Jun 292020 2 Responses

Is Your Spouse Kind to You?

It’s never the kind of question they expect. Coming to my office, they are prepared to be asked some difficult questions. There is a common set of questions that must be asked to figure out why this couple has reached a point of unhappiness to land on the couch of a pastor who writes about marriage.

  • Is addiction present in the marriage?
  • Has there been any form of emotional or physical abuse?
  • Have either of you engaged in an affair?
  • Is there any medical condition currently impacting the relationship?

These are pretty standard questions that must be discussed before we can move forward. A “yes” to any of those questions does not mean the marriage is over, but it does show that the couple must seek intensive care for the marriage to survive.

Yet after we move beyond the most pressing questions, there are some other inquiries that can reveal more hidden problems within the relationship. Everyone knows an affair is a serious threat to a marriage, but we downplay many other issues, never realizing how destructive our behavior can be.

One simple question I like to ask:

Is your spouse kind to you?

To most couples, it feels like a question out of left field. But it is unbelievably telling. Kindness matters. When a single woman calls me to discuss whether or not she should move forward in a relationship, I will ask, “Does he love you?” She often answers quickly, “Yes.” When I ask, “Is he kind to you,” if there is any pause I say, “If you even have to pause, then he simply doesn’t love you.” He might feel love for you, but he is not acting lovingly toward you because love is kind.


The characteristic of kindness has wrongly been separated from love. We pretend as though it is possible to love someone without explicitly showing kindness toward them. This is false. When kindness is absent, so is love.

Of course, we must get our definition of kindness right. Kindness is not weakness. It is not a denial of truth or deception as difficult topics are avoided and everything is given the appearance of peace. It’s kind to tell the truth. It’s kind to encourage friends to do the right thing. Much of what we assume to be kindness–quietly holding our tongue as evil runs rampant–is actually unkind behavior. Sometimes the kindest person you know is the one whom some feel doesn’t have a filter or others call blunt. Yet they are kind because they are saying what needs to be said and doing so with the best of intentions.

At its heart, kindness is compassion. It’s to look at the other person with a sense of understanding and grace. In most cases, we fail to be kind simply because we fail to truly see the other person–their pain, need, struggles, frustrations, etc. In a marriage, that’s why kindness and intimacy are so intertwined. True intimacy requires being seen. For sex to be more than just a physical connection, husband and wife have to connect in a meaningful way. This connection is built on seeing one another fully and yet loving each other completely. Kindness fuels intimacy. (See: Intimacy Is Far More Than Sex)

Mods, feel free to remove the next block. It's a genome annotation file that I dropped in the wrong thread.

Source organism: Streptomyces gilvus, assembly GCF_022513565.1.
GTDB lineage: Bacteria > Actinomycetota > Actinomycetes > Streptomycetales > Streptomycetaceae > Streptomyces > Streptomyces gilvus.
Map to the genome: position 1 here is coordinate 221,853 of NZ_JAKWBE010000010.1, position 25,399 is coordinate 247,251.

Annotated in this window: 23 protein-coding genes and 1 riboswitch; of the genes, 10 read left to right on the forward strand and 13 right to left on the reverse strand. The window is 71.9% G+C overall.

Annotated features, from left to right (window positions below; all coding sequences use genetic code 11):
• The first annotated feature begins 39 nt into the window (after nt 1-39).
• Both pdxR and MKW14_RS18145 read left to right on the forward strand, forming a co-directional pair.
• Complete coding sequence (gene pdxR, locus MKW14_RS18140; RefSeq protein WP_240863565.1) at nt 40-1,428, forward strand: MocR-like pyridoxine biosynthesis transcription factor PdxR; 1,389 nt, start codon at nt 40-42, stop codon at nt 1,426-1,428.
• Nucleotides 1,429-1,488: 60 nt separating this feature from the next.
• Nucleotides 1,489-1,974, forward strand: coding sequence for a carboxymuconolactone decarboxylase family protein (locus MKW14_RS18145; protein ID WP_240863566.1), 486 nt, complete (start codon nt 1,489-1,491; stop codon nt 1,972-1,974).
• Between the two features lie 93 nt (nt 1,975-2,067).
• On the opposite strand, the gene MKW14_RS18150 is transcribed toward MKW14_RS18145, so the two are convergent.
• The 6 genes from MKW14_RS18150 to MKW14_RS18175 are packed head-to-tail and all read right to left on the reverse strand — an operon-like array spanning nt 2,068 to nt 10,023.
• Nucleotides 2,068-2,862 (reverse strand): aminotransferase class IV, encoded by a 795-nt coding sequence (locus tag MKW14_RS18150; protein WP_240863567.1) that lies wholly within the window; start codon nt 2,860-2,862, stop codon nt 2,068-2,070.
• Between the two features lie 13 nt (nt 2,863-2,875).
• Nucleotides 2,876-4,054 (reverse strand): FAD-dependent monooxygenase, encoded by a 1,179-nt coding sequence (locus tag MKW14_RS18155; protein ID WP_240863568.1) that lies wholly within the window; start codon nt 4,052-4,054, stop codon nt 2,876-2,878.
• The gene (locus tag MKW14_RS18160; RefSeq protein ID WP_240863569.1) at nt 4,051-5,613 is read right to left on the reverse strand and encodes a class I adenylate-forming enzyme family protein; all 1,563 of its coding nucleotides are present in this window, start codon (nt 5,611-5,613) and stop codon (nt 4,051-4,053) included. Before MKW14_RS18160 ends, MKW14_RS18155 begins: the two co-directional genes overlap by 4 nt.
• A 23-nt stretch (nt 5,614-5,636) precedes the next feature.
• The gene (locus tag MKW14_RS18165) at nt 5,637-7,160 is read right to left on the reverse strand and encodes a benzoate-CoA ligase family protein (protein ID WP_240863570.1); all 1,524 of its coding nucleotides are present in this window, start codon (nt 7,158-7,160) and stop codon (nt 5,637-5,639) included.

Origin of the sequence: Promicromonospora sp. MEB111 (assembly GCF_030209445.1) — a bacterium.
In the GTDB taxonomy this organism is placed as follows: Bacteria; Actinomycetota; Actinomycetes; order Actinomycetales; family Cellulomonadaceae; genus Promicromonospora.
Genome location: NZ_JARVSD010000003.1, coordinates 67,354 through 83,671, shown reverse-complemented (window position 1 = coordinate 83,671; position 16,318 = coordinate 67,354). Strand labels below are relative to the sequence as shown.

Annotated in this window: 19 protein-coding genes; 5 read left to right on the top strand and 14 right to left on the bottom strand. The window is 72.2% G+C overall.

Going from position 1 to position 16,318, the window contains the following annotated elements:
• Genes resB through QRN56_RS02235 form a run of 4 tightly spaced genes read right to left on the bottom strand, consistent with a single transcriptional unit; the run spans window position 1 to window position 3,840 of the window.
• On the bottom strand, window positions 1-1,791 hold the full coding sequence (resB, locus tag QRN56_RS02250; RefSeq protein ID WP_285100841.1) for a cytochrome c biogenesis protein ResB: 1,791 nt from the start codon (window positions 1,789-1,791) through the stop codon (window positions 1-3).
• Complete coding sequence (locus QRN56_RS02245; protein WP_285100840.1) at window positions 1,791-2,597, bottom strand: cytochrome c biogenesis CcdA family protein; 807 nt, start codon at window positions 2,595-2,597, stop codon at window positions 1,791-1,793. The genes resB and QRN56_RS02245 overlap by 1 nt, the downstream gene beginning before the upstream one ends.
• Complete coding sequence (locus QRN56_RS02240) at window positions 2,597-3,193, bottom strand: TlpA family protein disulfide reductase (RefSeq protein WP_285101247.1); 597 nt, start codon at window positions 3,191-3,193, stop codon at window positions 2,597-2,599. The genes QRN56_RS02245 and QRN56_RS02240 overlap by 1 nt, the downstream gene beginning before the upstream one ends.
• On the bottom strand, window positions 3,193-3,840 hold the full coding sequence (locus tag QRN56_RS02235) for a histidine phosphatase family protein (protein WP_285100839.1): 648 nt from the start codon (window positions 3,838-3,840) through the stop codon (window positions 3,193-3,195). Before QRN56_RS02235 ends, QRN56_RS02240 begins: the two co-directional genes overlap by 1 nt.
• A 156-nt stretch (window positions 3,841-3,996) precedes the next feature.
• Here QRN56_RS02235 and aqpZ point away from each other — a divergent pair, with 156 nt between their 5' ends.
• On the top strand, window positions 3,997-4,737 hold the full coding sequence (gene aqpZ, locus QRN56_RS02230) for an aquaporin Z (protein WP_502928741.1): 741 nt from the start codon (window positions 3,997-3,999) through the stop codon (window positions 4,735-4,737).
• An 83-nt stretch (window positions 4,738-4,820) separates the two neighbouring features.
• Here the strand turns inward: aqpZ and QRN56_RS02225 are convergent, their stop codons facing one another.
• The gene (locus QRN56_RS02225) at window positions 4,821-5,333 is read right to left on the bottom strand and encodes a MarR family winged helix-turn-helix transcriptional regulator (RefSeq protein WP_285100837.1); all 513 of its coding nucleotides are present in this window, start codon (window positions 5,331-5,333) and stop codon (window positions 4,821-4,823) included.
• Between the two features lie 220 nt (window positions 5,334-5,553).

To You

Notice the “to you” part of my main question–is your spouse kind to you? I know plenty of scenarios in which a husband and wife are as kind as can be…to everyone except each other. They give of themselves in amazing ways. They see the hearts of the people around them in a much more meaningful way than most. Yet when it comes time to give that same effort and compassion to the person they sleep beside, they simply do not do so.

In most cases, this is because of fear. It’s one thing to be kind to another, but it’s another thing to receive it in return. We can show kindness to strangers all day because they don’t know our struggles or failures. We can be kind to them and go on about our lives. Yet our spouses know us better than anyone. At any moment, there are one thousand failures they can bring to our attention which we cannot deny. To show kindness to someone who knows you so well is dangerous. What if they don’t respond kindly? How do you know they won’t abuse your kindness? What if they use what they know against you? What if the vulnerability is not returned?

Fear often prevents kind people from having kind marriages. (See: 5 Acts of Kindness to Add to Your Marriage)

Yet that fear must be overcome. We must be willing to truly love one another with a love that is expressed in kindness. This means we intentionally take time to understand our spouse, to see their struggles, to know their fears, and to do everything in our power to be gracious and compassionate to them.

Is He/She Kind?

Is your spouse kind to you? If the answer is no, there is a problem. It doesn’t mean your marriage is over, but it does mean that it needs help.

Yet there is an even better question–Are you kind to your spouse? The first question you have very little control over; your spouse must choose whether they will be kind or not. Yet with the second question, you are completely in charge. If you aren’t kind, why aren’t you? And what are you going to do about it?

2 Responses to Is Your Spouse Kind to You?

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